Now that Nokia (News - Alert) has abandoned its Symbian operating system and is partnered with Microsoft to use Windows Phone 7 on future Nokia handsets, it would seem that Nokia is fired up to achieve the seemingly impossible: beating Google's Android (News - Alert). Yesterday, at the Mobile World Congress conference in Barcelona, Spain, Nokia's new CEO Stephen Elop (formerly of Microsoft) indicated that the company had set as its goal to beat Android in the smartphone market, according to MobileBeat.
Elop indicated that Nokia considered adopting the Android platform itself, but abandoned the idea in order to become a “premier partner” of Windows Phone (News - Alert) 7. “A decision to go with Windows Phone creates a very different dynamic,” said Elop. “Windows Phone is a challenger. It becomes a three-horse race,” he said.
The company’s decision may have also been swayed by European cellular carriers, who reportedly feared the worst if Nokia adopted Android. Elop said that Nokia will be paying Microsoft (News - Alert) royalties to use Windows Phone 7, but that it will also save money by reducing its operating expense since it will no longer need to develop an entire OS on its own. Nokia will also contribute services to Windows Phone 7 that other manufacturers will be able to take advantage of, and he went on to say, “We’re contributing the fact that we’re making Windows Phone a challenger.”
To whet the public's appetite, the company confirmed that the rumored prototype phones shown on the Internet just a few days ago were real. MobileBeat referred to the prototype phones as “sexy beasts,” which is clearly the aim of Nokia with its new Microsoft partnership.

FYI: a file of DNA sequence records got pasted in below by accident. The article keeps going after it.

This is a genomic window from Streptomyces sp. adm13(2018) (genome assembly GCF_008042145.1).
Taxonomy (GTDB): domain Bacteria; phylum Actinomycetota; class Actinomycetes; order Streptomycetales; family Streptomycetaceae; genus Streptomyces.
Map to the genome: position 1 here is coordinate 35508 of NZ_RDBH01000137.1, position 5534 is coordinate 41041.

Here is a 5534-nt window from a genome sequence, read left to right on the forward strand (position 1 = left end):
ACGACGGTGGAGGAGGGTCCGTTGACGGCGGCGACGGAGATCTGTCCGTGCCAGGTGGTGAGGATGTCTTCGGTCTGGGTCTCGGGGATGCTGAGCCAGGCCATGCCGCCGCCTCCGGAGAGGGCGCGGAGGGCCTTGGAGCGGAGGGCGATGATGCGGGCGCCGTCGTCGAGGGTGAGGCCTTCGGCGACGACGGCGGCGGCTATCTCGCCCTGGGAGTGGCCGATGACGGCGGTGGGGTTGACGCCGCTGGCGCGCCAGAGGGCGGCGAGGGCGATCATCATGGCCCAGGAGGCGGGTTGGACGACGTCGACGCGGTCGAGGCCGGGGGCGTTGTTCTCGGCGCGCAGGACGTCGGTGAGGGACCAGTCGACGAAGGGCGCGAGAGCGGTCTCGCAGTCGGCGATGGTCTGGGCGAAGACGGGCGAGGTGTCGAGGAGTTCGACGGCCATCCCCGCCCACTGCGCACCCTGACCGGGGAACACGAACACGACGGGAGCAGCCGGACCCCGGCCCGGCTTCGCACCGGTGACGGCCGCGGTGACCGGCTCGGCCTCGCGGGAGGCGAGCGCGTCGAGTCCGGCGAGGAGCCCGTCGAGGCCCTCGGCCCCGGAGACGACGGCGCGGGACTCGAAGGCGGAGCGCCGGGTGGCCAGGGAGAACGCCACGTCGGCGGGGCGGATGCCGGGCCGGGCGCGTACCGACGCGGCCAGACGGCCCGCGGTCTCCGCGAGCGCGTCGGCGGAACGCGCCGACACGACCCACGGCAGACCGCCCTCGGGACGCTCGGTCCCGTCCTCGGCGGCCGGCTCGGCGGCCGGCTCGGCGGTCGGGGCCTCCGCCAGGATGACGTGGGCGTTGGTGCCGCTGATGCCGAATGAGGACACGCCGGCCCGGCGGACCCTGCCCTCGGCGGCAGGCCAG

Microsoft will also contribute “substantial monetary value” to Nokia because of its contributions to Windows Phone 7, which Elop specifically said is measured in the billions, not millions. This has been interpreted by some to mean that Microsoft outbid Google to convince Nokia to use its software. Elop also mentioned that Nokia will see a new source of revenue through advertising.
Not everyone, however, is happy about the Nokia-Microsoft partnership. More than 1,000 Nokia employees at the company's Tampere, Finland office walked off the job last week when the news about Nokia adopting Windows Phone 7 was broken to employees. The employees, many of them developers for the Symbian (News - Alert) operating system, apparently fear the large job cuts the partnership is expected to take effect in the company's Finnish offices, as there will no longer be as much need for development by the company.
Tracey Schelmetic is a contributing editor for TMCnet. To read more of Tracey's articles, please visit her columnist page.
Edited by Tammy Wolf